Pictures or Description of Match Tubs

Home Forums Nautical Research: 1500 – 1830 Pictures or Description of Match Tubs

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  • #24099
    James G
    Participant

      I’m a new member, I’ve been looking for photos or an accurate description of match tubs for slow match aboard ship. I’m primarily looking for something from 1770-1812, but any information about the design and use is welcome.
      Thanks!

      #24109
      Nicholas Blake
      Participant

        We know they were big enough to sit on from a court martial in 1798:

        Richard Doran, corporal, and George Walker, private, of the Neptune, for insolent language and contemptuous behaviour to their superior officer, held on board the Cambridge, Hamoaze, 26 September 1798

        James Copping, Gunner: ‘On Friday the 24th day of August last as I was attending in the middle deck with a part of my crew, fitting the slings of the main yard, I observed Walker the Marine and corporal Doran, cavilling with each other who felt the first slap in the face. I took very little notice of that but observing Walker the marine setting on one of the match tubs I went to him and said “my Friend get off this match tub” which with some little reluctance he did, he then placed himself on the Gun Carriage from there he sit himself on the Deck, and said to me “Gunner, I suppose I can sit here – I answered if you like my lad. – He turned his head at me with a very contemptuous look, and said Mr Gunner I recollect when you kick’d me going down the after Ladder if ever I catch you on shore I will have my satisfaction of you if it [sic] a twelve month hence, or I will put you in the crown office – Corporal Doran replied to him, I recommend you for your spirit my lad. At these words I immediately went on the quarter deck . . . ‘

        Henry King, nature not given: ‘On the 24: August last between 3 and 4 o’clock in the afternoon I was at work on the middle deck serving a pair of mast head slings for the main yard, and Mr Capping the gunner came and stood by us and turning himself round he saw the prisoner Walker sitting on a match tub which was bottom up, and told him to get off from it. Walker turn’d himself round, and seeing who spoke to him got off immediately from off the tub. Mr Copping then took the Match Tub away and turned it bottom downwards – Walker stood a bit after Mr Copping took the Match Tub from him Walker then sat down upon the Deck and said may I set here, Mr Copping said you may in safety without breaking thro’ – it’s the fittest place for you – Walker then made answer to Mr Copping Mr Gunner I have not forgot your kicking me on the Ladder. Mr Copping told him to hold his Tongue, and ‘twou’d be better for him. Walker said he would not for what he said there he wou’d say before the Captain, or any other Man. And when I get onshore, I’ll have satisfaction and let you know you have not [sic] right to kick me and call me a soldierly rascal. I heard Corporal Doran say to Walker, Walker I commend you for your spirit. When Mr Copping went away and Walker got up and going up to the main hatchway said he would put Mr Copping in the crown office.’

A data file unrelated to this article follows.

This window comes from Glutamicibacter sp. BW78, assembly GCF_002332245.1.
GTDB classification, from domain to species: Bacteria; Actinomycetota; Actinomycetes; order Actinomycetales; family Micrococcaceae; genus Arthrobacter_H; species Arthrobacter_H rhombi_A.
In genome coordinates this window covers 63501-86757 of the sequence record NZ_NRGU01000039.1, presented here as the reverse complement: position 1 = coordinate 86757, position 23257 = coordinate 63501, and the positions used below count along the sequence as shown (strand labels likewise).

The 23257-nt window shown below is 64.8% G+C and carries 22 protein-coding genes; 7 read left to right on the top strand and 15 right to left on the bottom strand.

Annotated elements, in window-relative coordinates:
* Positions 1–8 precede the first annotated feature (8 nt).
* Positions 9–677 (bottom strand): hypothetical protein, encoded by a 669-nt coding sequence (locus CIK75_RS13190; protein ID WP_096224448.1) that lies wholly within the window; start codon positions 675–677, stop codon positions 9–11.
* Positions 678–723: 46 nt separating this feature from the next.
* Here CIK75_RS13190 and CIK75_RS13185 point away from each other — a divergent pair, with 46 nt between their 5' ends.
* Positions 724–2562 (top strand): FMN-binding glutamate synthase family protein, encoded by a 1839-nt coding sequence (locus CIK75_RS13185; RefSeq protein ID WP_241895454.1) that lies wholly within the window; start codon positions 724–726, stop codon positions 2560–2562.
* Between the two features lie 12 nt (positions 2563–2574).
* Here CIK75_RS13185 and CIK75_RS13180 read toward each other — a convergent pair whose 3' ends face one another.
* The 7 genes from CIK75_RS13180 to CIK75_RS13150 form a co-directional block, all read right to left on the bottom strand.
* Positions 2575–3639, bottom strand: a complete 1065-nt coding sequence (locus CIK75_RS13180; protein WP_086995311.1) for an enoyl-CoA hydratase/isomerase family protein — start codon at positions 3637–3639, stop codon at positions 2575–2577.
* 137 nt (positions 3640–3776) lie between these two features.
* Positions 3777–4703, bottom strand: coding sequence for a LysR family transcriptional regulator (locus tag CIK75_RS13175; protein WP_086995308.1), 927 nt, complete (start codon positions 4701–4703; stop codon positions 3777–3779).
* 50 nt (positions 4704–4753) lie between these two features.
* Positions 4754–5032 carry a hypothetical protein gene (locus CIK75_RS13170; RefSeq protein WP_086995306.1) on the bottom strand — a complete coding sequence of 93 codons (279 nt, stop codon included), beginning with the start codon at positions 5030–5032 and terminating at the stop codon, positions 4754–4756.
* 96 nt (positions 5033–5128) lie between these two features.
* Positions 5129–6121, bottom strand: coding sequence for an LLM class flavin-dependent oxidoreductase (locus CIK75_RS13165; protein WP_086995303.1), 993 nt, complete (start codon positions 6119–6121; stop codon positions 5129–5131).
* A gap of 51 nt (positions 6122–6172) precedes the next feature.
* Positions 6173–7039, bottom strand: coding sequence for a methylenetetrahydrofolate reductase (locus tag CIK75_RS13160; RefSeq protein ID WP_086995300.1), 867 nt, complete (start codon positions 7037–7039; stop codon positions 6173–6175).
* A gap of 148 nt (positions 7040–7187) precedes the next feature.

All the other testimony, including the defence witnesses, confirms or is unable to refute the basic evidence.

        Proved: Doran to ‘be reduced’, and 150 lashes round the fleet; Walker, 50 lashes on board the Neptune.

        ADM 1/5346

        #24123
        James G
        Participant

          Thanks Nicholas,
          Every tidbit helps!

          #24132
          David Hepper
          Participant

            Definitions of Match Tubs from Marine Dictionaries, one from 1815, the other from 1867; the earlier one is probably more relevant to the period you are interested in =

            From A New Universal Dictionary of the Marine etc Originally compiled by William Falconer, now modernized and much enlarged by William Burney London 1815
            p.585:
            MATCH – TUB (baille de combat Fr) the half of a cask, having notches sawn in its edge, wherein the lighted matches are placed during action, the bottom being covered with water or sand to extinguish any sparks which may fall from the match.

            From The Sailors Word Book by Admiral W H Smith revised by Vice Admiral Belcher London 1867
            p.473:
            MATCH-TUBS Conical tube about 18 inches in height, which have a sunken head perforated with holes, to admit the slow match to hang with the lighted end downwards.

            #24222
            James G
            Participant

              Thank you! I had read a couple of vague descriptions that mentioned perforations or a grating, but the half cask with notches sounds like what I’m looking for. It also helps explain why the Gunner in the court martial shared by Nicholas Blake might care that the tub had been turned over and was being sat upon.

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